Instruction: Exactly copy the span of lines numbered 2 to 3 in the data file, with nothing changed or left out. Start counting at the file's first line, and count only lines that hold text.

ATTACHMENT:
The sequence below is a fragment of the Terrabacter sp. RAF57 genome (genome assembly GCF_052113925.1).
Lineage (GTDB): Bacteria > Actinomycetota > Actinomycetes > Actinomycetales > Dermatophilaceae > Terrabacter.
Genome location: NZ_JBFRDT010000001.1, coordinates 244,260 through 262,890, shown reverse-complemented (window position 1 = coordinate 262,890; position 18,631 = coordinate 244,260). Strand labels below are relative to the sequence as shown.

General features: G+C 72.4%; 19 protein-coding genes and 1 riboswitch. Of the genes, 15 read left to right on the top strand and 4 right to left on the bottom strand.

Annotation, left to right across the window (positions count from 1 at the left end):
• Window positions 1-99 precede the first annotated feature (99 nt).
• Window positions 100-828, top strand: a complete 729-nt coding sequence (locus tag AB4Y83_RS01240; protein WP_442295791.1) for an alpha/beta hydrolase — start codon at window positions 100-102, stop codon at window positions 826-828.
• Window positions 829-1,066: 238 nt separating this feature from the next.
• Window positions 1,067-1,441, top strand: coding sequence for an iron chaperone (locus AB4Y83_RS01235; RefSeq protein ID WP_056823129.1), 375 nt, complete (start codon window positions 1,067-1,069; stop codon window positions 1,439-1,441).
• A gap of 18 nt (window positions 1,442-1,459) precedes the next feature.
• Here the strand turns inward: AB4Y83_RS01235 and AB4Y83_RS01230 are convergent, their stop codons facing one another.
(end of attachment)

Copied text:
Lineage (GTDB): Bacteria > Actinomycetota > Actinomycetes > Actinomycetales > Dermatophilaceae > Terrabacter.
Genome location: NZ_JBFRDT010000001.1, coordinates 244,260 through 262,890, shown reverse-complemented (window position 1 = coordinate 262,890; position 18,631 = coordinate 244,260). Strand labels below are relative to the sequence as shown.